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Editorial: Ending our National-World section

File Photo
File Photo

We hear a lot on campus about the “Calvin bubble.” During our four years, it’s easy to get sucked into things like dorm activities and classes and forget about what’s going on around the world — or even across the street.

One of the ways we at Chimes tried to pop that bubble was with our national and world news section. It was a way to keep Calvin students informed about their home countries and states and to help us think in terms of a global community.

Unfortunately, we weren’t being very effective. Most students got the news they wanted from more credible, time-sensitive outlets, like CNN or BBC, not from our pages several days later. Very few people read these articles, judging by our website traffic for these articles. And when we looked to see if peer newspapers were having the same problem, many of them didn’t have a national-world news section at all.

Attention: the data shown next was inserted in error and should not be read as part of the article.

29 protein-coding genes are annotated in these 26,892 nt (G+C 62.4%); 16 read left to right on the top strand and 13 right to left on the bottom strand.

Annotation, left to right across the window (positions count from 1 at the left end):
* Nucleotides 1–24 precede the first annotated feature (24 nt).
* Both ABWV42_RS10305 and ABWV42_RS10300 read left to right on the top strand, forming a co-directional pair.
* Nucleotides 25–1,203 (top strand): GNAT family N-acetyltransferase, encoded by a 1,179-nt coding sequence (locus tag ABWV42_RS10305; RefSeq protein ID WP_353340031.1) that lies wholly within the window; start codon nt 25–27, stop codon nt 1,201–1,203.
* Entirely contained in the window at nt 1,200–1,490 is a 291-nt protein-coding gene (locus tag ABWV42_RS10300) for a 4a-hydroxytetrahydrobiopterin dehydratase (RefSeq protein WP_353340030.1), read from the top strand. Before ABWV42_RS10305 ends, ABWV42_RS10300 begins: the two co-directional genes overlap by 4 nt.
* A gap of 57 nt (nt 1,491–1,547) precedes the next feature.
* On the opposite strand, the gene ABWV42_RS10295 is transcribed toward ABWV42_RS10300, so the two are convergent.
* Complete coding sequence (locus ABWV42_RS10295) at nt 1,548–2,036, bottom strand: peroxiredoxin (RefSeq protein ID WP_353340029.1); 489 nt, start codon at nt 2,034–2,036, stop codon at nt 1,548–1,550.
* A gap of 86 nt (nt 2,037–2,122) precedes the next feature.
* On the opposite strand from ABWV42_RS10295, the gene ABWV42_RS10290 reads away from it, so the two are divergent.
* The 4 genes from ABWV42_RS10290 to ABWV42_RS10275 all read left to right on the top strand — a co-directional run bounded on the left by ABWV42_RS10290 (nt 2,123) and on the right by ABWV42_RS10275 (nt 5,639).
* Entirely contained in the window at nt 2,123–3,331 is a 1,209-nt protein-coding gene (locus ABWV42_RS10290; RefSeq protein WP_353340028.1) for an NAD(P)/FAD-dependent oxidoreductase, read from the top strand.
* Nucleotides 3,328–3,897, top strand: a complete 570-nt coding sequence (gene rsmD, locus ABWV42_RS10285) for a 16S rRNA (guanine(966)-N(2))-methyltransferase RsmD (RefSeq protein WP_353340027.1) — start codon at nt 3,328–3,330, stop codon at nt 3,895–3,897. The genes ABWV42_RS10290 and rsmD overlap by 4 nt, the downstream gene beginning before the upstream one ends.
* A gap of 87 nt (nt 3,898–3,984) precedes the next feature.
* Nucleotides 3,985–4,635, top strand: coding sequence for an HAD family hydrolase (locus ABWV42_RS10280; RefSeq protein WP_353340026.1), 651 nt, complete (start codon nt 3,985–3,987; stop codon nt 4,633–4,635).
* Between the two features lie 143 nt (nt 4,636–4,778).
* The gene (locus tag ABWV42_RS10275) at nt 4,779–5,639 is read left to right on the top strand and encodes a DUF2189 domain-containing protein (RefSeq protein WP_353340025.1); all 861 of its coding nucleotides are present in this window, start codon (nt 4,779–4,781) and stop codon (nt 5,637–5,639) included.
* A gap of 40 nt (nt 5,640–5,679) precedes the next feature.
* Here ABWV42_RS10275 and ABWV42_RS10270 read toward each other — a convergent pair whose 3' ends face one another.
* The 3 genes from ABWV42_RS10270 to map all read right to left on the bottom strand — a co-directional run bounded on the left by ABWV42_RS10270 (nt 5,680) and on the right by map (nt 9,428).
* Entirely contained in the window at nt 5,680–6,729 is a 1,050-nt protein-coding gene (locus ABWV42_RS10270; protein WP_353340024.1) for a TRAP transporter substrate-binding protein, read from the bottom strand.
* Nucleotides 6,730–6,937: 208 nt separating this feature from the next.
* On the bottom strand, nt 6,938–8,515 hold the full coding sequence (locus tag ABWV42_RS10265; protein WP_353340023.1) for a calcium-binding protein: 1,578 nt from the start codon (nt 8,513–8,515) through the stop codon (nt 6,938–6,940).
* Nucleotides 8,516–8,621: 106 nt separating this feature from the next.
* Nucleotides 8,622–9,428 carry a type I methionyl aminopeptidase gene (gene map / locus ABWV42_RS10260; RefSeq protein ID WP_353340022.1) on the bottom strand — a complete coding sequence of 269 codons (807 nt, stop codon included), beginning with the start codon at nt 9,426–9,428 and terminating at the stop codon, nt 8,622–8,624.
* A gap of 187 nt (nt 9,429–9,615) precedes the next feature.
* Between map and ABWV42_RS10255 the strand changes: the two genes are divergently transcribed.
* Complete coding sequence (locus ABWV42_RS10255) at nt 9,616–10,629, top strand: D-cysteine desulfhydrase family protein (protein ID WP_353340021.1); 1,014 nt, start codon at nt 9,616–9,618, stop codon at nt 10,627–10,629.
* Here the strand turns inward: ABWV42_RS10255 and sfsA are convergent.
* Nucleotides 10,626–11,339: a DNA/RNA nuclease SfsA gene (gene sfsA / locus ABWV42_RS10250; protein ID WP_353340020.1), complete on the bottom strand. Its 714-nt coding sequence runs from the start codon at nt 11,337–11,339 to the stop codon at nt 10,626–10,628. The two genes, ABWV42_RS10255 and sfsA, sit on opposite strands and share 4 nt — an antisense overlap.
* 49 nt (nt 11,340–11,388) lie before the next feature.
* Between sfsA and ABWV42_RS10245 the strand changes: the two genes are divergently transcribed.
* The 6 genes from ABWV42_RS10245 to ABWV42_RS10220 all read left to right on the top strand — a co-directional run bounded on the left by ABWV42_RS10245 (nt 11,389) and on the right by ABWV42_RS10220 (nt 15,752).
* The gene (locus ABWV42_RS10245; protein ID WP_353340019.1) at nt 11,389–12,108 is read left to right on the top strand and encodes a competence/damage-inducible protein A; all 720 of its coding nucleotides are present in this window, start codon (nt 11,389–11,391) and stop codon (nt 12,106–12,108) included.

We also weren’t preparing our writers well, as most articles pulled almost all their information from other news outlets.

The goal of the national-world section, as well as the goal of Chimes as a whole, was to provide timely, relevant news that would enrich the Calvin community, but we have realized that the national-world section was no longer reaching that goal.

So you’ll notice that this year, we’ve replaced our national-world section with a religion section, which I encourage you to check out. We have a great introduction to that section on the religion page.

But don’t worry: we at Chimes remain committed to popping the “Calvin bubble” and thinking globally. We’re intentionally engaging the Grand Rapids area through our local section. We’re engaging research from the broader science community through our science and technology section.

And now, we’re proud to continue reaching outside the “Calvin bubble” with diverse perspectives on faith through our new religion section.

About the Author

Ryan Struyk

Ryan Struyk was the Chimes editor in chief for fall 2013. He's a senior studying mathematics and political science. Being a journalist means being both student and teacher of the world, and that’s why his job is the best one out there.

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